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WRONGFUL TERMINATION Q & A

Q: What constitutes a wrongful termination in Florida?

A: A wrongful termination occurs when an employee is terminated in violation of an employment contract or an employment law. 

Q: What does it mean when employers say that Florida is an at-will state?

A: In Florida, the overwhelming majority of employees are employed on an at-will basis.  This means that an employer can fire an employee at any time and for any reason, including a good reason, a bad reason, or no reason.  The power of employers to fire an employee at any time and for any reason is known as the employment at-will doctrine. 

Q: Are the exceptions to the employment at-will doctrine?

A: There are three exceptions to the employment at-will doctrine.  The first exception is employees who have an employment contract.  The second exception is employees who are members of a union and are protected by a collective bargaining contract.  Employees who have an employment contract or are protected by a collective bargaining agreement generally can only be fired for good cause.  The third and broadest exception is that employees cannot be fired for a reason which constitutes an illegal reason under an employment law.

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Q: What is an employment contract?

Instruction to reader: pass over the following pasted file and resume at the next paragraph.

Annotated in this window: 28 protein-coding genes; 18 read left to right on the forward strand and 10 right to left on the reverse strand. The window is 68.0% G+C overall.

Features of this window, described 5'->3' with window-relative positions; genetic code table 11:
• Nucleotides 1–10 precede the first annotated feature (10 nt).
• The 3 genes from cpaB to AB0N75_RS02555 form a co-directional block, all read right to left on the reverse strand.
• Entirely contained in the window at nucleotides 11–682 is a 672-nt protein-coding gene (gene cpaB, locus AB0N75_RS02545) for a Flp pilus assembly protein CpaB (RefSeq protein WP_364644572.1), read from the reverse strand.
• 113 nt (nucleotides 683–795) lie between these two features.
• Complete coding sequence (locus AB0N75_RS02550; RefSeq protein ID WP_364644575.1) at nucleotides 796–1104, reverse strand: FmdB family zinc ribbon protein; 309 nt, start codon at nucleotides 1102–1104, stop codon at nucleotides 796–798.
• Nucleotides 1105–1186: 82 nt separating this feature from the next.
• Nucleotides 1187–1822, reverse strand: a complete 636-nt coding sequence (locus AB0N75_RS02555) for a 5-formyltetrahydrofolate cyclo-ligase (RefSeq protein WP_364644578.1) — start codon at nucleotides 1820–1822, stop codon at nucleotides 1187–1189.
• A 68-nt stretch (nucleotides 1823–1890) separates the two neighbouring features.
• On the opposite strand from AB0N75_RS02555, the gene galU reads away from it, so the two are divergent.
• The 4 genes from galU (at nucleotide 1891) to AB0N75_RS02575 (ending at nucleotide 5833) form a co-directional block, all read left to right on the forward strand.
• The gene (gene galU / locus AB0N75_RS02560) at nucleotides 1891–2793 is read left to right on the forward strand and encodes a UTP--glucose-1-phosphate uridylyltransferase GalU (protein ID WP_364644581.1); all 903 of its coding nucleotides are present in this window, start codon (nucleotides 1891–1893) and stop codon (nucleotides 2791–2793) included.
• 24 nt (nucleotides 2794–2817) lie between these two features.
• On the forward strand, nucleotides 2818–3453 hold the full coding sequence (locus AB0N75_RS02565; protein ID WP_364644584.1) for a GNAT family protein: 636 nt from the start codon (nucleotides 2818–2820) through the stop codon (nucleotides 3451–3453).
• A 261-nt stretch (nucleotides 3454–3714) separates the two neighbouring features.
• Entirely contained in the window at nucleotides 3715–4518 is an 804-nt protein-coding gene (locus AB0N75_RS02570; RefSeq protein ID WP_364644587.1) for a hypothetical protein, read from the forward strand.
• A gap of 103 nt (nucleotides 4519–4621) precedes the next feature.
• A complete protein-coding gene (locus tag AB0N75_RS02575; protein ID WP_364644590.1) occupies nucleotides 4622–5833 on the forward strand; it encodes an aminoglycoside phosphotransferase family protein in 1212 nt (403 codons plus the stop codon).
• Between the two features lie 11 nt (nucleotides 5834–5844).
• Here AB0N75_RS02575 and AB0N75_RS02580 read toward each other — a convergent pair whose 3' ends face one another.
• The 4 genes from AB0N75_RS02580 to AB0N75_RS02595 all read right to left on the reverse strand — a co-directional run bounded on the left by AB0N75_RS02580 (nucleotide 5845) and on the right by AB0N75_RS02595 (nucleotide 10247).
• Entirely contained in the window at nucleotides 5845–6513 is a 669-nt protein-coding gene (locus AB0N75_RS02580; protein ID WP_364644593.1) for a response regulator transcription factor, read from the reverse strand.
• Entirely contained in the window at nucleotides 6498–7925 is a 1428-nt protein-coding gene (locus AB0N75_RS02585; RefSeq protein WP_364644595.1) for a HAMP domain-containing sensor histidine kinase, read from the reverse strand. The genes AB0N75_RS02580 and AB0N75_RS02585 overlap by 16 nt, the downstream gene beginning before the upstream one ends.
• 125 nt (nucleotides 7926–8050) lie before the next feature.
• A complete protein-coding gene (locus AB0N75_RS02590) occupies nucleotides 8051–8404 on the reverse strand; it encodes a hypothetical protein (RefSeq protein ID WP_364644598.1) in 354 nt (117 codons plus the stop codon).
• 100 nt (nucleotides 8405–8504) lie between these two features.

A: An employment contract is a written agreement entered into between an employee and an employer governing the compensation, terms, conditions, and privileges of the employee’s employment.  Generally, an employment contract expressly states that the employee will be employed for a specific period of time, such as one year or three years. 

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Q: When is an employee wrongfully terminated in violation of an employment contract?

A: An employment contract customarily will provide that the employee can only be fired for good cause and generally will set forth the circumstances constituting good cause.  When the employee is fired without good cause as defined in the employment agreement, the termination is a wrongful termination.  Under such circumstances, the employee is entitled to recover damages against the employer for wrongful termination.

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Q: Are members of a union employed pursuant to an employment contract?

A: Generally, the compensation, terms, conditions, and privileges of employment for union members are governed by a collective bargaining agreement rather than an individual employment contact.  The collective bargaining agreement customarily will provide that union members can only be fired for good cause.  When a union member is fired without good cause, the termination is a wrongful termination.  Under such circumstances, the union member is entitled to recover damages against the employer for wrongful termination.

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Q: Why is a termination in violation of an employment law a wrongful termination?

A: When an employee is terminated in violation of an employment law, the termination constitutes a wrongful termination because the termination is for an illegal reason.

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Q: When is an employee terminated for an illegal reason under an employment law?